The Ivy League title could be at stake for both the men’s and women’s squash teams this weekend.

The No. 2 men’s squash team (10–1, 3–0 Ivy) will face the third-ranked Princeton men’s team, while the women’s team (11–0, 3–0) will face the fourth-ranked Tigers. Both men’s captain Naishadh Lalwani ’11 and women’s captain Logan Greer ’11 said that losses to such highly-ranked teams could end their teams’ hopes for Ivy League titles.

“One of our main goals this season was to retain the Ivy title,” Lalwani said. “A win on Saturday would take us very close to that ring. They are very strong at the top. They just have a lot of good players, and there is a lot of history between the two teams, which adds to the intensity.”

The men’s team is coming off a strong weekend performance after dropping to Trinity last Wednesday. The team bounced back against No. 9 Franklin and Marshall, No. 4 Rochester, and No. 15 Navy with three straight wins.

The Bulldogs will face an undefeated Princeton team that promises to be a challenge. However, the Bulldogs defeated the Tigers comfortably last year, 6–3. Two years ago, the story was quite different, with Princeton handily defeating Yale 7–2.

The Tigers may be rusty this weekend, as they just went seven weeks without playing a match. However, they did defeat Penn last night 9–0.

“Princeton is ranked No. 3 in the country so they are obviously as tough as they come,” Lalwani said.

According to Lalwani, his team has been improving since its loss to Trinity, and last weekend’s win against the fourth-ranked Rochester was a big morale booster for the Elis.

The Princeton team boasts a number of strong players, including Todd Harrity, the top player in the nation.

“Our biggest advantage is going to be our conditioning and depth,” Lalwani said. “No team works as hard as we do, and hopefully that will pay dividends on Saturday.”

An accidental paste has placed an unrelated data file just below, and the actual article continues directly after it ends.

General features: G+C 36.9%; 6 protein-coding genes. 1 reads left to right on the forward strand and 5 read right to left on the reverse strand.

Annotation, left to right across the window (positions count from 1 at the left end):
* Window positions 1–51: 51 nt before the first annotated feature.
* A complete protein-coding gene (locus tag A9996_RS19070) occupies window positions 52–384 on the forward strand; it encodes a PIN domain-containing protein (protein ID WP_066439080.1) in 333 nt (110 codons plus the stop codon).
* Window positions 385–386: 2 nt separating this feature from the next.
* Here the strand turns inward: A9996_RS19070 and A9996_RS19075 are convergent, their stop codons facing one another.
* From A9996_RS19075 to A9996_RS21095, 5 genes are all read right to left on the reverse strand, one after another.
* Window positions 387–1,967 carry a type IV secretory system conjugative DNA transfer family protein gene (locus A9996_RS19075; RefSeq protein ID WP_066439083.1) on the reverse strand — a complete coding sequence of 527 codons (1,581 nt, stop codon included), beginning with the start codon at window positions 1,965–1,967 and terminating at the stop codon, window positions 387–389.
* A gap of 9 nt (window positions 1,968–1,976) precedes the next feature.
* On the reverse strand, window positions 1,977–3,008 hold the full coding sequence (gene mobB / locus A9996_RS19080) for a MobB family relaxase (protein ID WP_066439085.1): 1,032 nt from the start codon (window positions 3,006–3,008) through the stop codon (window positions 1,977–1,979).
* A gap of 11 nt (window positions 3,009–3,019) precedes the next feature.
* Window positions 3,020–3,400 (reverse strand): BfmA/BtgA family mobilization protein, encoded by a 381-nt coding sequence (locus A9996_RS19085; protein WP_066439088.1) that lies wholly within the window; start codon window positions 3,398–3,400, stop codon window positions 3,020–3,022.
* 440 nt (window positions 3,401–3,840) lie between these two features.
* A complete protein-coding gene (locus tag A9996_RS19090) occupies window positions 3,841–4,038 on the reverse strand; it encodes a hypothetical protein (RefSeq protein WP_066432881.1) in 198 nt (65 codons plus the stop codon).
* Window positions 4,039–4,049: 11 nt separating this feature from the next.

The women’s team will face a strong Princeton squad that is looking to upset the Bulldogs.

“Princeton is always a very important match in our season,” Sarah Toomey ‘11 said. “The work the team has put in since August is really paying off and everyone is playing very well. Our advantage is our match-play experience. Not only do we compete regularly against our fellow teammates, but we have played a much harder schedule thus far.”

Like its men’s team, Princeton’s women’s team had not played a match in more than seven weeks until its contest against Penn last night. The result of the match was not released at the time of this article.

But prior to its hiatus, the team was undefeated. The Tigers will be led by Julie Cerullo and Jackie Moss, who are both ranked among the top 12 in the nation.

But the Bulldogs should match up well with Princeton as Greer, Toomey, and Millie Tomlinson ’14 are also all in the top 10. Greer also added that playing at home will be a huge advantage for the team.

“The Princeton squash team is extremely deep and talented,” Greer said. “Every player in their lineup is a strong competitor.”

Yale and Princeton will face off at the Brady Squash Center at 1 p.m on Saturday.